Watching Through the Haze of Greenhouse Gas
Michael Richardson (Visiting Senior Research Fellow, Institute of Southeast Asian Studies in Singapore)
Climate change was a hot topic in the statements by the Group of Eight powers at the end of their meeting in Gleneagles, Scotland, last week. One of their main concerns is how to bring developing nations, led by fast-growing energy consumers China and India, into any future framework to limit carbon dioxide and other emissions blamed for heating the planet.
After discussions with their counterparts from China, India, Brazil, Mexico and South Africa, the G8 leaders said they would pursue a new dialogue with developing countries on climate change, starting in November - when parties to the Kyoto Protocol meet in Montreal, Canada.
China is now the world's biggest emitter of greenhouse gases after the United States. It is responsible for about 15 per cent of the emissions that trap heat in the atmosphere, barely 6 per cent less than the US level and a fraction more than the European Union at 14 per cent. Many scientists now warn that climate change resulting from accumulating global emissions will disrupt nature, melt the polar caps and mountain glaciers, raise sea levels and intensify extreme weather events like storms, floods, droughts and fires, causing widespread damage and economic disruption.
The International Energy Agency (IEA), in its latest World Energy Outlook report, forecasts that on present trends global emissions of carbon dioxide, the main greenhouse gas, will increase by 1.7 per cent per year between 2002 and 2030. They will reach 38 billion tonnes in 2030, a rise of 15 billion tonnes, or 62 per cent, over the 2002 level.
About 70 per cent of this increase will come from developing countries as their industrial economies expand, cities grow and demand for electricity and modern transport rises. The IEA says that the developing countries will overtake the 30 industrialised nations in the Organisation for Economic Co-operation and Development, as the leading contributor to global-energy-related carbon-dioxide emissions, early in the 2020s. China's emissions alone will climb by more than 3.8 billion tonnes, equal to more than a quarter of the increase in world emissions.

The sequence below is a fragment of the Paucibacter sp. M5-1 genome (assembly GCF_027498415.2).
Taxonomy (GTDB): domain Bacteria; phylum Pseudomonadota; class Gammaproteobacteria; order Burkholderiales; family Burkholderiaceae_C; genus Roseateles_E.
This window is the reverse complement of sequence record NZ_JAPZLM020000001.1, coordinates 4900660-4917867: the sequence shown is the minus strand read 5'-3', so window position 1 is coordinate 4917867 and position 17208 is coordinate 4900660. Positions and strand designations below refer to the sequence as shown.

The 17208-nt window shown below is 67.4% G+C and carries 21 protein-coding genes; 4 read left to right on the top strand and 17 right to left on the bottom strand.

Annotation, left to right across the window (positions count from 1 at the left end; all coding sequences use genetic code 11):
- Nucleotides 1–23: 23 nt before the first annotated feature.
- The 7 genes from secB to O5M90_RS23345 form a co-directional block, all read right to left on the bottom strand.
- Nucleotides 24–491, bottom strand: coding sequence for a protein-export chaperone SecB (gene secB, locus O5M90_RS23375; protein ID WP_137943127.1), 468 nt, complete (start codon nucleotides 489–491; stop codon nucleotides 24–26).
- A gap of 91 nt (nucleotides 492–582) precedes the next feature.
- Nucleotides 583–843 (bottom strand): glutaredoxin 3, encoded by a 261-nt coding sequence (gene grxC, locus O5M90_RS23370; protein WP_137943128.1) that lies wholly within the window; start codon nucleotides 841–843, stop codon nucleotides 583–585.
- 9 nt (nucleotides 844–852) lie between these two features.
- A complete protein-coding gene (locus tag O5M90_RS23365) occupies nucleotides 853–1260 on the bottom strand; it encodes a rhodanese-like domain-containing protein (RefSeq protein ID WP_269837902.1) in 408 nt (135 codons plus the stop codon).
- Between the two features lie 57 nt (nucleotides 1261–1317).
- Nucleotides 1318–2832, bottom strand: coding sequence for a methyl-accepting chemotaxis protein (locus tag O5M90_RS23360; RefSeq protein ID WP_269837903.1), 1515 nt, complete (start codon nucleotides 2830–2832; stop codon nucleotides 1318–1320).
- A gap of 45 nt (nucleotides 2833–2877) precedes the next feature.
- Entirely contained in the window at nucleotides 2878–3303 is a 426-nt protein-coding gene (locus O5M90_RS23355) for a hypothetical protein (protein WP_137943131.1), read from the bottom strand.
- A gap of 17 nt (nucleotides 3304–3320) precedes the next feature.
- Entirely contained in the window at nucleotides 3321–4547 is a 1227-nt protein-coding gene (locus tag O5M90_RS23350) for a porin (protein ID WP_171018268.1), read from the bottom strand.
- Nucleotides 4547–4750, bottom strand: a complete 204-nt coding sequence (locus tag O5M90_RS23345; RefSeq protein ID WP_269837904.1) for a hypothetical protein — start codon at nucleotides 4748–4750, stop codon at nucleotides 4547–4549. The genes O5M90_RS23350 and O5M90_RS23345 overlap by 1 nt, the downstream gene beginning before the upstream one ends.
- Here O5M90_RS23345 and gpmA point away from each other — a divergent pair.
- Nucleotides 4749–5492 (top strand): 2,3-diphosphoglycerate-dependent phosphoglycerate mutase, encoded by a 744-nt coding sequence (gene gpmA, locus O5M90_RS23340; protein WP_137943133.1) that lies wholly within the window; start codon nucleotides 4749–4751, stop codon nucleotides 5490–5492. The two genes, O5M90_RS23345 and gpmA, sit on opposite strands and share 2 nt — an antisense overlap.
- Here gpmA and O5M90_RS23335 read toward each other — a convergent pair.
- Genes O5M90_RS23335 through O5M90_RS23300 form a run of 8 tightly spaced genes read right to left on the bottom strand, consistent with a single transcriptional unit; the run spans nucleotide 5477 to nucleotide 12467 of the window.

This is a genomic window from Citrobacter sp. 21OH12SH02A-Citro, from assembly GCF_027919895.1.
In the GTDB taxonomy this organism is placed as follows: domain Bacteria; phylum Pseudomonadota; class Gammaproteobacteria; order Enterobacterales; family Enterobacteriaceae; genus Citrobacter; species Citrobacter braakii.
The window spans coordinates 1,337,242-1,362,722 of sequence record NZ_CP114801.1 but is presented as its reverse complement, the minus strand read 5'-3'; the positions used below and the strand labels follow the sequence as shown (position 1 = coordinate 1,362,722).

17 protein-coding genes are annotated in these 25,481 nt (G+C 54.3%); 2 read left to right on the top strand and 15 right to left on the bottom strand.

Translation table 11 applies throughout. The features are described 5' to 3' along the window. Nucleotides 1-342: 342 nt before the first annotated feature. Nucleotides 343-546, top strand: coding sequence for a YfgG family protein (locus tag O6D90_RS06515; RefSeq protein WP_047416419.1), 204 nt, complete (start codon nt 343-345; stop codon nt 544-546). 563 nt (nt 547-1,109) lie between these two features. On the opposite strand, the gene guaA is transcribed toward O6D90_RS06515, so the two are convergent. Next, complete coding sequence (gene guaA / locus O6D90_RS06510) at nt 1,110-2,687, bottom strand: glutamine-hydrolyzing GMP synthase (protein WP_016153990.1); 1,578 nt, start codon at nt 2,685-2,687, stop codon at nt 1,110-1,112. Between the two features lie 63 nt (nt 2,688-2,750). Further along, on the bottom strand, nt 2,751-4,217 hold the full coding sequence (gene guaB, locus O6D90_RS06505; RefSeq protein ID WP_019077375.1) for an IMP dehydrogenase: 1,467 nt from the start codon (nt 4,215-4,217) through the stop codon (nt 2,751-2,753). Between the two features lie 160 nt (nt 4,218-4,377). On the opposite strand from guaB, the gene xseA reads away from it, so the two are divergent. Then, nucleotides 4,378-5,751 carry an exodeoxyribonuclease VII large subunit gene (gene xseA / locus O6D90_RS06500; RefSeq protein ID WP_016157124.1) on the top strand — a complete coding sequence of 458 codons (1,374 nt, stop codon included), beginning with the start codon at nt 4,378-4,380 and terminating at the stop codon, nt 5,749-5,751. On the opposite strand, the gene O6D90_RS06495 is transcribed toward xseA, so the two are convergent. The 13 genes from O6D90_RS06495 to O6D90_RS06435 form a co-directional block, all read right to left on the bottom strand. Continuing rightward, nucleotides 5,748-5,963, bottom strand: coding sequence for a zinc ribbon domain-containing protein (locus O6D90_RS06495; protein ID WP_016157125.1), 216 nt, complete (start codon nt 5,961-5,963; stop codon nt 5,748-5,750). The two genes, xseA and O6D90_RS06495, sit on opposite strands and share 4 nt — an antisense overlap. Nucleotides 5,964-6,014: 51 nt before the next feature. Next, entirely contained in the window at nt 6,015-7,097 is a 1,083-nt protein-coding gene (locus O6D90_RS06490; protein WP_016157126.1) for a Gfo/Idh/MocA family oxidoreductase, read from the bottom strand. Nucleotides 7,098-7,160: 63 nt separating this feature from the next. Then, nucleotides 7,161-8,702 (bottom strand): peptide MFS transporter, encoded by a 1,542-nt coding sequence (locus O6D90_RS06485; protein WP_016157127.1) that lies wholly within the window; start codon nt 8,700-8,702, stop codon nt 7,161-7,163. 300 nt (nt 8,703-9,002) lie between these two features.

The IEA says other Asian countries, notably India, will also contribute in a big way to the rise in global emissions.
Yet China, India and other developing countries are excluded from the first phase of the Kyoto Protocol to limit greenhouse gases, which runs until 2012. Only industrialised economies are covered by the initial phase of this treaty, which went into force in February. Under it, rich nations are obliged to reduce their overall gas emissions by at least 5 per cent below their 1990 levels, on average. All G8 members except the US have signed the 1997 protocol.
The mainland is a far less efficient energy user than Japan or even the US. But as it struggles to overcome shortages of electricity and declining domestic oil output, Beijing is wary of committing itself to make big cuts in its greenhouse gas emissions - because that would almost certainly mean sharply curbing future economic growth, based on the large-scale use of coal, oil and natural gas.
So Beijing will see how other countries move to reduce their greenhouse gas emissions before deciding whether to implement its own action plan.
Only 21 countries account for 80 per cent of worldwide warming emissions. It should therefore be possible to strike a reasonably equitable bargain among such a relatively small group.
But if any one of the big polluters refuses, no effective deal will emerge and the global climate will continue to heat up in increasingly dangerous ways.
(Originally appeared in the July 15, 2005 issue of South China Morning Post in Hong Kong, reproduced here with permission.)